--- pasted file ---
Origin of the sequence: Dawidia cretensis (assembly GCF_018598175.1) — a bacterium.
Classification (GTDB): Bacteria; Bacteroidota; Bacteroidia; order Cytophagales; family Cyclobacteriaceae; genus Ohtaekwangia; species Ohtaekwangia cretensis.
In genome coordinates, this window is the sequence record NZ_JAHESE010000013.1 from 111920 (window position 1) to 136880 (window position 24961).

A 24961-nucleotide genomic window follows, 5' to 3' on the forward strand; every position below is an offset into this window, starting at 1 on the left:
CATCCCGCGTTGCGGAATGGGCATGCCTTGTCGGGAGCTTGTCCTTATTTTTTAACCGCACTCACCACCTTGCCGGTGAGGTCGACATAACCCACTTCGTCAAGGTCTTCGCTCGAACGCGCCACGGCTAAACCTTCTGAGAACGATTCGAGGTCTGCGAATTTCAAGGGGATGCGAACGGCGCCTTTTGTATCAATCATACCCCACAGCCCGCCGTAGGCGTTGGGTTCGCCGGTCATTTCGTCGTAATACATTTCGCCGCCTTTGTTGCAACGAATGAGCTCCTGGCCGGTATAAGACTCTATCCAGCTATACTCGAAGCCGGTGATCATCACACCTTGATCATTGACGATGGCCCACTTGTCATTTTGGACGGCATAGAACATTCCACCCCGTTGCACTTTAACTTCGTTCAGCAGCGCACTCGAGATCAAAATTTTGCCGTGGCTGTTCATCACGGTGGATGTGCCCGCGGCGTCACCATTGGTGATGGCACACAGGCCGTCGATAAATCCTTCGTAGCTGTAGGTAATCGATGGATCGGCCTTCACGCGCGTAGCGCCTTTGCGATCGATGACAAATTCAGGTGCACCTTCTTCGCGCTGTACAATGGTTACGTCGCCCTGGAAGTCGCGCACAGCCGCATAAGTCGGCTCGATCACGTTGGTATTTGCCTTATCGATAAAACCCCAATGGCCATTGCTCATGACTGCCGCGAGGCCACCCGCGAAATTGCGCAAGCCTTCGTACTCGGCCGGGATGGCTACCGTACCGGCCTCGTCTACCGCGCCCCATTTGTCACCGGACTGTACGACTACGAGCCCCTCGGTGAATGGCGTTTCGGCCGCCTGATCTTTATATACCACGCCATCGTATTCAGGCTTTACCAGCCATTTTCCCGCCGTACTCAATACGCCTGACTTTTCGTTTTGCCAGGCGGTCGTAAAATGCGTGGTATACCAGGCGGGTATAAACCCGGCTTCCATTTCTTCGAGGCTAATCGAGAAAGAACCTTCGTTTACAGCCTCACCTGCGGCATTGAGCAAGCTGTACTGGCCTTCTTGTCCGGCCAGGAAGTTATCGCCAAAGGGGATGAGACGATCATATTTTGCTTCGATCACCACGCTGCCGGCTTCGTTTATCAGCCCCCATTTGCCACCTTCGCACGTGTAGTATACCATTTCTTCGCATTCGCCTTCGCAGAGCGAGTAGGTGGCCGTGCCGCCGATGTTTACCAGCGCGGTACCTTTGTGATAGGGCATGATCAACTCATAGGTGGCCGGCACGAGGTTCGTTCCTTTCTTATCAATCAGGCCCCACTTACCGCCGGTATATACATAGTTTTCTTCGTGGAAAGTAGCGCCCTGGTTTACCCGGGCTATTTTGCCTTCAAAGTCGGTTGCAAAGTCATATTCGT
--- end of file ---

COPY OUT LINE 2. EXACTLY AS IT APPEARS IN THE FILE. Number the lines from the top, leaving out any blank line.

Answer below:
Classification (GTDB): Bacteria; Bacteroidota; Bacteroidia; order Cytophagales; family Cyclobacteriaceae; genus Ohtaekwangia; species Ohtaekwangia cretensis.